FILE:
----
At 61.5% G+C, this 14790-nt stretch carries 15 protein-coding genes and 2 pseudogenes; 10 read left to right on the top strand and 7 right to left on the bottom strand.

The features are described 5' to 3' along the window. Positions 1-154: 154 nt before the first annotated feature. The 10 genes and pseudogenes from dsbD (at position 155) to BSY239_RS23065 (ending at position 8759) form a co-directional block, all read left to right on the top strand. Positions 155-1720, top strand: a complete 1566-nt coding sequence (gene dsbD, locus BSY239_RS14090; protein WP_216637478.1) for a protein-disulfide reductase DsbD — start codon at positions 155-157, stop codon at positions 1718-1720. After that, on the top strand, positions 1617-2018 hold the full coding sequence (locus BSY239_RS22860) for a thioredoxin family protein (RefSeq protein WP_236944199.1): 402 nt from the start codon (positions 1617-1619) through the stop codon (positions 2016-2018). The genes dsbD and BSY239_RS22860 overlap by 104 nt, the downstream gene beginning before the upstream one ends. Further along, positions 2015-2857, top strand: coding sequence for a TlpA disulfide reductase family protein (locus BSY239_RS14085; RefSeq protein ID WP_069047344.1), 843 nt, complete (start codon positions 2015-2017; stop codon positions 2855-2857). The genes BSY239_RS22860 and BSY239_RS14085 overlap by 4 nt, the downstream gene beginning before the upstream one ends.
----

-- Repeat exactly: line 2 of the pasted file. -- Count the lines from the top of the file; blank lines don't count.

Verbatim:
The features are described 5' to 3' along the window. Positions 1-154: 154 nt before the first annotated feature. The 10 genes and pseudogenes from dsbD (at position 155) to BSY239_RS23065 (ending at position 8759) form a co-directional block, all read left to right on the top strand. Positions 155-1720, top strand: a complete 1566-nt coding sequence (gene dsbD, locus BSY239_RS14090; protein WP_216637478.1) for a protein-disulfide reductase DsbD — start codon at positions 155-157, stop codon at positions 1718-1720. After that, on the top strand, positions 1617-2018 hold the full coding sequence (locus BSY239_RS22860) for a thioredoxin family protein (RefSeq protein WP_236944199.1): 402 nt from the start codon (positions 1617-1619) through the stop codon (positions 2016-2018). The genes dsbD and BSY239_RS22860 overlap by 104 nt, the downstream gene beginning before the upstream one ends. Further along, positions 2015-2857, top strand: coding sequence for a TlpA disulfide reductase family protein (locus BSY239_RS14085; RefSeq protein ID WP_069047344.1), 843 nt, complete (start codon positions 2015-2017; stop codon positions 2855-2857). The genes BSY239_RS22860 and BSY239_RS14085 overlap by 4 nt, the downstream gene beginning before the upstream one ends.